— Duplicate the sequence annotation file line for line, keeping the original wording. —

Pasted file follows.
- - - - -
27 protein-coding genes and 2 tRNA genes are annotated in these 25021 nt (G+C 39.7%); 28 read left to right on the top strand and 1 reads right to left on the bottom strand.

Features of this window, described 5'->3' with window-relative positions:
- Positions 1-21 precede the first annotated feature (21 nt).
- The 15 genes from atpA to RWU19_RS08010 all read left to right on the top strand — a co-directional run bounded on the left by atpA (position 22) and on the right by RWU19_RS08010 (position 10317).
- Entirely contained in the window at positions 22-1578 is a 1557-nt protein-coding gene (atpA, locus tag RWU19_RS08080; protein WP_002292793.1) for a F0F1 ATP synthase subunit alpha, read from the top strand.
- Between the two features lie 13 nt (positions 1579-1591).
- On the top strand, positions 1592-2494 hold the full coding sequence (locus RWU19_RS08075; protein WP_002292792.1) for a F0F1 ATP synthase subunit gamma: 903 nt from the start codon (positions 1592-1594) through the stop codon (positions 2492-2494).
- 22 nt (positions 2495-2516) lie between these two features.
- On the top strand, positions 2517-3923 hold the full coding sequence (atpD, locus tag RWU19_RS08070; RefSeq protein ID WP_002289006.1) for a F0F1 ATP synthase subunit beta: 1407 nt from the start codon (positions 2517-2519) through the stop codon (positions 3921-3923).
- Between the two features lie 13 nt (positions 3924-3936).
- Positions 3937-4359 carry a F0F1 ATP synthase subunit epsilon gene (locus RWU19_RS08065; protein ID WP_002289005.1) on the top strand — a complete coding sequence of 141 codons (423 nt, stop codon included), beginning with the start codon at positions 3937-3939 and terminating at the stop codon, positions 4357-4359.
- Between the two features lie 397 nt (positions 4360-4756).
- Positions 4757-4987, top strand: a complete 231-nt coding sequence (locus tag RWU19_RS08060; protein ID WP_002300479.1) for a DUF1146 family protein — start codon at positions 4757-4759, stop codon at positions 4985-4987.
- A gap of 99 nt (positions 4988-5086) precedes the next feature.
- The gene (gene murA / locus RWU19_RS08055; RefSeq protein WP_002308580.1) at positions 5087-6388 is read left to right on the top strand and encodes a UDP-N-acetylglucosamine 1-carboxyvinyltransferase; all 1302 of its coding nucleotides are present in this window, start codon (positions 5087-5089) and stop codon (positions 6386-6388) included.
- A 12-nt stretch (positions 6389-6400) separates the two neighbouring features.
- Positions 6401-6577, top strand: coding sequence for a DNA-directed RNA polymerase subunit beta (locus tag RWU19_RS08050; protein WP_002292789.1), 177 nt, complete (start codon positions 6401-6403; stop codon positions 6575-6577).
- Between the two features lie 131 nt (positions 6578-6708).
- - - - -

27 protein-coding genes and 2 tRNA genes are annotated in these 25021 nt (G+C 39.7%); 28 read left to right on the top strand and 1 reads right to left on the bottom strand.

Features of this window, described 5'->3' with window-relative positions:
- Positions 1-21 precede the first annotated feature (21 nt).
- The 15 genes from atpA to RWU19_RS08010 all read left to right on the top strand — a co-directional run bounded on the left by atpA (position 22) and on the right by RWU19_RS08010 (position 10317).
- Entirely contained in the window at positions 22-1578 is a 1557-nt protein-coding gene (atpA, locus tag RWU19_RS08080; protein WP_002292793.1) for a F0F1 ATP synthase subunit alpha, read from the top strand.
- Between the two features lie 13 nt (positions 1579-1591).
- On the top strand, positions 1592-2494 hold the full coding sequence (locus RWU19_RS08075; protein WP_002292792.1) for a F0F1 ATP synthase subunit gamma: 903 nt from the start codon (positions 1592-1594) through the stop codon (positions 2492-2494).
- 22 nt (positions 2495-2516) lie between these two features.
- On the top strand, positions 2517-3923 hold the full coding sequence (atpD, locus tag RWU19_RS08070; RefSeq protein ID WP_002289006.1) for a F0F1 ATP synthase subunit beta: 1407 nt from the start codon (positions 2517-2519) through the stop codon (positions 3921-3923).
- Between the two features lie 13 nt (positions 3924-3936).
- Positions 3937-4359 carry a F0F1 ATP synthase subunit epsilon gene (locus RWU19_RS08065; protein ID WP_002289005.1) on the top strand — a complete coding sequence of 141 codons (423 nt, stop codon included), beginning with the start codon at positions 3937-3939 and terminating at the stop codon, positions 4357-4359.
- Between the two features lie 397 nt (positions 4360-4756).
- Positions 4757-4987, top strand: a complete 231-nt coding sequence (locus tag RWU19_RS08060; protein ID WP_002300479.1) for a DUF1146 family protein — start codon at positions 4757-4759, stop codon at positions 4985-4987.
- A gap of 99 nt (positions 4988-5086) precedes the next feature.
- The gene (gene murA / locus RWU19_RS08055; RefSeq protein WP_002308580.1) at positions 5087-6388 is read left to right on the top strand and encodes a UDP-N-acetylglucosamine 1-carboxyvinyltransferase; all 1302 of its coding nucleotides are present in this window, start codon (positions 5087-5089) and stop codon (positions 6386-6388) included.
- A 12-nt stretch (positions 6389-6400) separates the two neighbouring features.
- Positions 6401-6577, top strand: coding sequence for a DNA-directed RNA polymerase subunit beta (locus tag RWU19_RS08050; protein WP_002292789.1), 177 nt, complete (start codon positions 6401-6403; stop codon positions 6575-6577).
- Between the two features lie 131 nt (positions 6578-6708).